While The Hateful Eight proudly wears the obvious skin of a below zero Western, it interestingly turns out to have more in common with Tarantino’s debut feature Reservoir Dogs than Django Unchained. The connections are numerous, not least the appearence of Tim Roth who wonderfully channeling the caddish ghost of Terry Thomas and Michael Madsen who sounds more and more like he gargles gravel in his spare time. Limited locations, a tight cast, a play-like structure and a strong mystery vibe concerning a character pretending to be someone else all play like vintage Tarrantino while the stunning back drop of the frigid wastelands of Wyoming gives it all a fresh spin. The other thing The Hateful Eight noticeably remembles is oddly (and awesomely) John Carpenter’s The Thing which also notoriously follows a group of tough alpha males cut off by a horrendous winter slowly realizing that one or more people in their midst isn’t who they claim to be while Kurt Russell strides about their person sporting monumental facial hair. It works for me. Yet another aspect that inspires this feeling is the sinisterly gorgeous score by legendary composer Ennio Morricone – effortlessly providing his first score for a Western in 40 years – whose unused queues for Carpenter’s gooey classic are recycled here to good use.
The MVP’s in the predictably high quality acting stakes are a spirited Samuel L. Jackson who scores the movie’s best moment by spinning a hideously aggresive tale involving a blow job to a cowering Bruce Dern (“Y’all seeing pictures now, ain’t ya?) and Walton Groggins as a good ol’ boy sheriff wannabe, whose loyalties entertainingly fluctuate with every new revelation. Honorable mentions go also to Kurt Russell’s John Wayne inspired, bravado fueled bounty hunter whose moustache suggests that when the movie’s over he’s going to head off and fight Sonic The Hedgehog and Jennifer Jason Leigh, who’s obviously allowed herself to be possessed by a Holly Hunter loving deadite to provide us with the lunatic, witch-cackling, abuse taking prisoner, Daisy Domergue.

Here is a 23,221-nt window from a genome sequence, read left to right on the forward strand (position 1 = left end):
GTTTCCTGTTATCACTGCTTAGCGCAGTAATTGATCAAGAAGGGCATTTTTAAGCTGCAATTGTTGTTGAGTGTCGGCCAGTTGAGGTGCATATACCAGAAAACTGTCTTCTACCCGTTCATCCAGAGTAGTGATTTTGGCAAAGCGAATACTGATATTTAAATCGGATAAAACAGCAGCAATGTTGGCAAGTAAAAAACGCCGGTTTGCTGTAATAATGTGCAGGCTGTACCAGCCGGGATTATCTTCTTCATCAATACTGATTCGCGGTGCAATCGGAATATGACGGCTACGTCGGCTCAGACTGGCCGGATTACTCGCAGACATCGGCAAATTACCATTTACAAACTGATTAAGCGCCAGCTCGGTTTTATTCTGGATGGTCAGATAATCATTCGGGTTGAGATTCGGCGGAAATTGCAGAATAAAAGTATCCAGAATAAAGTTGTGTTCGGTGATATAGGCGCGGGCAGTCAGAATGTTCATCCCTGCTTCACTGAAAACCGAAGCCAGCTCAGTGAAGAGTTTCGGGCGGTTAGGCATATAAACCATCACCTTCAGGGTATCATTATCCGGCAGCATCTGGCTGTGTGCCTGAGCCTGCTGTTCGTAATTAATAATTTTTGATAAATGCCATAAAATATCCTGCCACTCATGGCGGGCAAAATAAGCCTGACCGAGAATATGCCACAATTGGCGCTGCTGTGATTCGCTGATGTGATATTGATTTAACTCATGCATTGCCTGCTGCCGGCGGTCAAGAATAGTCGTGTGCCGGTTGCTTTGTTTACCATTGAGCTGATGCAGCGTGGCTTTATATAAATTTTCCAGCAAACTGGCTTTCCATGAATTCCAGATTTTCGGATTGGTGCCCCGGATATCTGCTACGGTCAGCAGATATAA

The film’s blackly funny too, inviting us to chuckle at the latest bout of inhumane treatment Ruth insists on putting Domergue through (maybe too much – that guitar he smashes was actually a 150 year old instrument that was valued at $40,000 – talk about oops) and nailing us every now and then with some genius line readings (Roth’s delivery of the line “Yeees” during his introduction is fucking resplendent).


Now so far, so good. This is all fun tense stuff with the kind of great acting, script, cinematography and gallows humour (pun intended) that only Quentin can deliver, but one complaint continuously aimed at him does prove to be slightly true in this case. Good as this all is, it really does all boil down to being three hours of angry cowboys talking at each other – even longer if you caught a 70mm screening on the big screen – and the pace can admittedly be – as John Ruth himself says at one point – real molasses like. Now, Quentin can make ’em as long as he wants and that’s something that’s never gonna bother me much, but there was some serious shuffling at my 4, 5 and 6 o’clock during the movie’s final staight when I first caught it on opening night – but then you could argue that it’s a criticism that could also be levelled at Django and Once Upon A Time In Hollywood as examples of that’s how Tarantino operates.


But then, if he truly has got the intention of quitting after his tenth movie, then we’d better embrace all the Quentin we can while he’s still around.
The eight may be hateful but y’all should be grateful.